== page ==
Sunday June 24, 2018


February 8 2017

THE WAY THINGS WORK, Red Stitch|The Actors Theatre, 31 January-5 March 2017. Photography by Teresa Noble

Democracy dies behind closed doors. The Way Things Work is a new play from the hand of Aidan Fennessy that brings us into the unsettling world of blind faith, manipulation, corruption and ultimate power. It is in three scenes that are separate but connected, the true connection becoming startlingly obvious towards the end of the third piece — this is when you put your hand over your mouth to stifle the gasp of realisation.

Fennessy has a deft ear for prose and he has given his two actors, Joe Petruzzi and Peter Houghton, a lot to play with and they do, in spades.

The set design is a white room with a filing cabinet and a table. A desk nameplate is changed to denote the scene change; a clever ploy for a small space. The music (Russell Goldsmith) is used brilliantly in the scene changes, keeping you interested and ready for what maybe coming next. Matt Scott’s lighting works well and is complimentary to the sound design and the performance space.

In scene I we have Petruzzi as the Minister who has done a bit of cost cutting on a big infrastructure deal so he could come out as the hero ‘on time and under budget’ It (the deal) comes unstuck as the inferior product used has brought them all into an inquiry. Enter the bureaucrat who is manipulated by the Minister to give false evidence. Petruzzi struts the small stage as a manipulating bully with a smile who believes it will be fine to lie. He has been in government and opposition for twenty years, it is his right to remain. How reminiscent it is –politicians over-staying their welcome believing the community loves them. So what’s wrong with a bit of shady dealing behind closed doors, what the people don’t know won’t hurt them. Delusion takes over from reality to win at all costs leaving the weak and honest to fend for themselves.

Scene II - two brothers who run the family-owned concreting business that supplied the ordinary – not super – concrete for the major tunnel build. We see the other side of male-dominated bullying. The younger brother (Houghton) is happy to supply second rate concrete and make a killing, the older brother aghast at the prospect at running the good name of the company set up by their father into the ground. Petruzzi plays the scene in a fluoro cover-all sweat suit – he’s trying to lose weight for his wedding. This is where Fennessy’s writing is so good: we have the connection of the corruption interspersed with family dynamics; pathos and humour give way to the power of the strongest.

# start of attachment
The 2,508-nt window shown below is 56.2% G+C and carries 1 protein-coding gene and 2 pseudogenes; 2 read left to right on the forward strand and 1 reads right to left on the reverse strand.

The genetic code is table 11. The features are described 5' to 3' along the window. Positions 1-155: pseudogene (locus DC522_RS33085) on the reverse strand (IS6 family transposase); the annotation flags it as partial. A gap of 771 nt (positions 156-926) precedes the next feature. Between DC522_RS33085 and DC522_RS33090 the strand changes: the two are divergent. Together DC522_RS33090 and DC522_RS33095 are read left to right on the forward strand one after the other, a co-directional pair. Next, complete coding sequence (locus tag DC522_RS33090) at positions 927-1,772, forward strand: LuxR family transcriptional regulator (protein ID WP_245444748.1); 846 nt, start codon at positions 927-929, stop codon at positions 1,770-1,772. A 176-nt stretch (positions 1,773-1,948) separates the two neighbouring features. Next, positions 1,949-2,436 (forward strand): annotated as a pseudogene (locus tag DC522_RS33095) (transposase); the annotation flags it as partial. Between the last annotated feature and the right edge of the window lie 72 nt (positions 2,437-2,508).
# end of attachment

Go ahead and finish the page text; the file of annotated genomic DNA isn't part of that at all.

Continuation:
The third scene takes place in prison where the lifer is being questioned after killing an inmate at the behest of a guard. Both aimed to make a lot of money from the dastardly deed. It’s another relationship based on manipulation and corruption: they need each other. Is it love or is it power? The guard wants out and the money from the hit would help him take his retirement. Houghton is chilling as the lifer who has other ideas in his manipulative control of the guard. He uses love and friendship as a weapon, oh and violence! Petruzzi’s stillness, fear and loss are palpable.

The two actors have been given a gift and they both relish their roles, taking us on a ghastly, irresistible journey.

Fennessy had his creative hands full with credits for playwright, director set and costume designer and hits each target. 

This is a terrific beginning for Red Stitch’s 2017 season. 



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